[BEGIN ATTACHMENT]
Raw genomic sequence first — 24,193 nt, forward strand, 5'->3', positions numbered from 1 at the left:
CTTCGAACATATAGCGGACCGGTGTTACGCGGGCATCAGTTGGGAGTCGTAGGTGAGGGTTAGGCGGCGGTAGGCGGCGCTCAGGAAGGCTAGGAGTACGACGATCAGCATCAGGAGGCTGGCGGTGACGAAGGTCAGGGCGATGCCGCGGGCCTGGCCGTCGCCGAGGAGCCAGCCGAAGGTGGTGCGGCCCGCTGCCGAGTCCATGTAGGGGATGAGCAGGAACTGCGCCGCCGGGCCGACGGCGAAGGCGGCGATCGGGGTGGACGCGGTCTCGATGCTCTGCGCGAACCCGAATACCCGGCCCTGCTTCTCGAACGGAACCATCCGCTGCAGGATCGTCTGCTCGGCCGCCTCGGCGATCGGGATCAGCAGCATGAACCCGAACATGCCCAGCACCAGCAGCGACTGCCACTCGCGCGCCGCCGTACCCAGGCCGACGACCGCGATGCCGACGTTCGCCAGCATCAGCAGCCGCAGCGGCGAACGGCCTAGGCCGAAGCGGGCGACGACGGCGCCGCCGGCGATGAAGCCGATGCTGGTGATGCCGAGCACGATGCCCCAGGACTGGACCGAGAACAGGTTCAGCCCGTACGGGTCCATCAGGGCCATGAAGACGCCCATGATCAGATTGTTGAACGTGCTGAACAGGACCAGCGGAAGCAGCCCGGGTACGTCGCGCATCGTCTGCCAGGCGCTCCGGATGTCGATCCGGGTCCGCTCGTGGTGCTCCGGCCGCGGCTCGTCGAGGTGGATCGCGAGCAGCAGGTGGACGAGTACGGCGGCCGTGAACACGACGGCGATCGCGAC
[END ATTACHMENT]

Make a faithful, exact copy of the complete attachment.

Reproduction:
Raw genomic sequence first — 24,193 nt, forward strand, 5'->3', positions numbered from 1 at the left:
CTTCGAACATATAGCGGACCGGTGTTACGCGGGCATCAGTTGGGAGTCGTAGGTGAGGGTTAGGCGGCGGTAGGCGGCGCTCAGGAAGGCTAGGAGTACGACGATCAGCATCAGGAGGCTGGCGGTGACGAAGGTCAGGGCGATGCCGCGGGCCTGGCCGTCGCCGAGGAGCCAGCCGAAGGTGGTGCGGCCCGCTGCCGAGTCCATGTAGGGGATGAGCAGGAACTGCGCCGCCGGGCCGACGGCGAAGGCGGCGATCGGGGTGGACGCGGTCTCGATGCTCTGCGCGAACCCGAATACCCGGCCCTGCTTCTCGAACGGAACCATCCGCTGCAGGATCGTCTGCTCGGCCGCCTCGGCGATCGGGATCAGCAGCATGAACCCGAACATGCCCAGCACCAGCAGCGACTGCCACTCGCGCGCCGCCGTACCCAGGCCGACGACCGCGATGCCGACGTTCGCCAGCATCAGCAGCCGCAGCGGCGAACGGCCTAGGCCGAAGCGGGCGACGACGGCGCCGCCGGCGATGAAGCCGATGCTGGTGATGCCGAGCACGATGCCCCAGGACTGGACCGAGAACAGGTTCAGCCCGTACGGGTCCATCAGGGCCATGAAGACGCCCATGATCAGATTGTTGAACGTGCTGAACAGGACCAGCGGAAGCAGCCCGGGTACGTCGCGCATCGTCTGCCAGGCGCTCCGGATGTCGATCCGGGTCCGCTCGTGGTGCTCCGGCCGCGGCTCGTCGAGGTGGATCGCGAGCAGCAGGTGGACGAGTACGGCGGCCGTGAACACGACGGCGATCGCGAC